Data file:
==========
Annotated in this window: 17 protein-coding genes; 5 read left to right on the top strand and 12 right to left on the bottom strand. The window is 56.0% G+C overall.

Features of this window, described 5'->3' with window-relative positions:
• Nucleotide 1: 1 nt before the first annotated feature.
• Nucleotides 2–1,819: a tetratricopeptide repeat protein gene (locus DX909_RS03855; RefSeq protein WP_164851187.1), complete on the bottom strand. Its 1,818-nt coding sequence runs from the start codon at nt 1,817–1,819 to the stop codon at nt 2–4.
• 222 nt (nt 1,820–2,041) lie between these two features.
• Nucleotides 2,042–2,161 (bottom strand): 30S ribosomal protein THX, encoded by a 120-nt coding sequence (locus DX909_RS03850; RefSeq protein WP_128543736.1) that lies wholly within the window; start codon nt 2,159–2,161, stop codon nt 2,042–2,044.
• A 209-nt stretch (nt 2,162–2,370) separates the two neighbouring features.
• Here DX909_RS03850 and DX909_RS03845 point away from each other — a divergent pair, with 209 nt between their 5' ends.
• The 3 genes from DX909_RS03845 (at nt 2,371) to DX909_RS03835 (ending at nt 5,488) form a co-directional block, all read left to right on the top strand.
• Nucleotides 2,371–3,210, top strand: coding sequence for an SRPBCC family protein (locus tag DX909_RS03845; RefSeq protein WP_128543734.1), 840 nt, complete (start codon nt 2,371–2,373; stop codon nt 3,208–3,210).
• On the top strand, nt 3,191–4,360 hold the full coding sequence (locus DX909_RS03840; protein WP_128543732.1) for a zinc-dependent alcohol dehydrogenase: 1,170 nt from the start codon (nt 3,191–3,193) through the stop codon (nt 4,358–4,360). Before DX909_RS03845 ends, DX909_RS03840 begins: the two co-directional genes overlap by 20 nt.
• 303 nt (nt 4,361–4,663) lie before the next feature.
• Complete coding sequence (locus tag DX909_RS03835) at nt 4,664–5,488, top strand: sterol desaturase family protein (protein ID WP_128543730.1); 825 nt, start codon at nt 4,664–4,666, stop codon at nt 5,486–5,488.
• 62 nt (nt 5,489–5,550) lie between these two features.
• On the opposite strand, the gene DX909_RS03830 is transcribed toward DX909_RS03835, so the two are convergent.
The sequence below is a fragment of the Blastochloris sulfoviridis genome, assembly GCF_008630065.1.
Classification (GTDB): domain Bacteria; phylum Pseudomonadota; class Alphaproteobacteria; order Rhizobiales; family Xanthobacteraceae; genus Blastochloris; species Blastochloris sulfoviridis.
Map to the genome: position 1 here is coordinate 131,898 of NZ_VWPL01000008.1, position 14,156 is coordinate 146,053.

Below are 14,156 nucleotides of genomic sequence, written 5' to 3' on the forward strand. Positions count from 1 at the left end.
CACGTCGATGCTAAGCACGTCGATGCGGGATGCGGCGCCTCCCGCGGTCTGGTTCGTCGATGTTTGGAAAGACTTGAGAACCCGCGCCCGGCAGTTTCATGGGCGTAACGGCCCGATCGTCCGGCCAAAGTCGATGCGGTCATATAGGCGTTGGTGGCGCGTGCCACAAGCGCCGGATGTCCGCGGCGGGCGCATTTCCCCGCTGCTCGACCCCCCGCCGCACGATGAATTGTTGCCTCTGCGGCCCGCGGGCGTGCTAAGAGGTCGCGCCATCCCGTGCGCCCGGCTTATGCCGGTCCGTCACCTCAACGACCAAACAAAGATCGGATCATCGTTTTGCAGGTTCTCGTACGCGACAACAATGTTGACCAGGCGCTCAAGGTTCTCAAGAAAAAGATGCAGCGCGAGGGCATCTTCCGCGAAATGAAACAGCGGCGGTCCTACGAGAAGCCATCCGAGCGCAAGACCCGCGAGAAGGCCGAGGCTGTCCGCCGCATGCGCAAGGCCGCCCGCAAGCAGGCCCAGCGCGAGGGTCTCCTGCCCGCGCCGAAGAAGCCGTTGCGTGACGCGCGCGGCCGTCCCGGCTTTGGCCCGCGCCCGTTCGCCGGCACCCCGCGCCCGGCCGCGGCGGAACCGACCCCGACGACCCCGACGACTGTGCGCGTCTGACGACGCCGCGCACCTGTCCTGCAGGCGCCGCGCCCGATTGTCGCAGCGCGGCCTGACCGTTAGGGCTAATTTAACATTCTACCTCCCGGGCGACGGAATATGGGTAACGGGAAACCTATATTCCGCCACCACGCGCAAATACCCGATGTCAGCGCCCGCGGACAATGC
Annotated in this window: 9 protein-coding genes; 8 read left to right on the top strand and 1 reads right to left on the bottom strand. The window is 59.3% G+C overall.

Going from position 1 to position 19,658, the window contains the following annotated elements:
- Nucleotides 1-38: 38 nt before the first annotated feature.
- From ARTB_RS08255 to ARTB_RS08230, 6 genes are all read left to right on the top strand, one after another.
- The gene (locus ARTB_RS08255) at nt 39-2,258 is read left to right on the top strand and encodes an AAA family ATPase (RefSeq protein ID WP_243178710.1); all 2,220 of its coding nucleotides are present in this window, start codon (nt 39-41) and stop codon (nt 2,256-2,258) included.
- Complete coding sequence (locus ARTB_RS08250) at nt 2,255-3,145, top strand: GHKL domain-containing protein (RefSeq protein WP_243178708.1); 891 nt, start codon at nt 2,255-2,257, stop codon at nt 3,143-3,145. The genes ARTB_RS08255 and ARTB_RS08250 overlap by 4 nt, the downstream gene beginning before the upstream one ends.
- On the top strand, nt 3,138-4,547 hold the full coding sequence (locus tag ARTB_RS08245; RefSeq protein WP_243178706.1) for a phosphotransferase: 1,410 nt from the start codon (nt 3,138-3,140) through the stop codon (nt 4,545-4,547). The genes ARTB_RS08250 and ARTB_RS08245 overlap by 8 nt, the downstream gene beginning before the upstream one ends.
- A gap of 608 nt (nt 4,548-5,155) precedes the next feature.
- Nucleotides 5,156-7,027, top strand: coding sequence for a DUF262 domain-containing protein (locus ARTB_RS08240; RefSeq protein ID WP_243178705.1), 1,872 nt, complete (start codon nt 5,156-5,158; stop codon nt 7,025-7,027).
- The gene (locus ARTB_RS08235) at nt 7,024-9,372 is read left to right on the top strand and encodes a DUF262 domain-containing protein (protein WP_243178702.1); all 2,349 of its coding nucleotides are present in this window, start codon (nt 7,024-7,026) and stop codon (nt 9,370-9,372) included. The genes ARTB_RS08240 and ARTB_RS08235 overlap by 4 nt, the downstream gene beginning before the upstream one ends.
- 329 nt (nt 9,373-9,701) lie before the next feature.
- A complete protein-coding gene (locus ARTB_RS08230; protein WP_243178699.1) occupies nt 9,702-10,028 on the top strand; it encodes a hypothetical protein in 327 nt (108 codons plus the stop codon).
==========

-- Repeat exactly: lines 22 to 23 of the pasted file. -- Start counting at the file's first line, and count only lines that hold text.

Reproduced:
Going from position 1 to position 19,658, the window contains the following annotated elements:
- Nucleotides 1-38: 38 nt before the first annotated feature.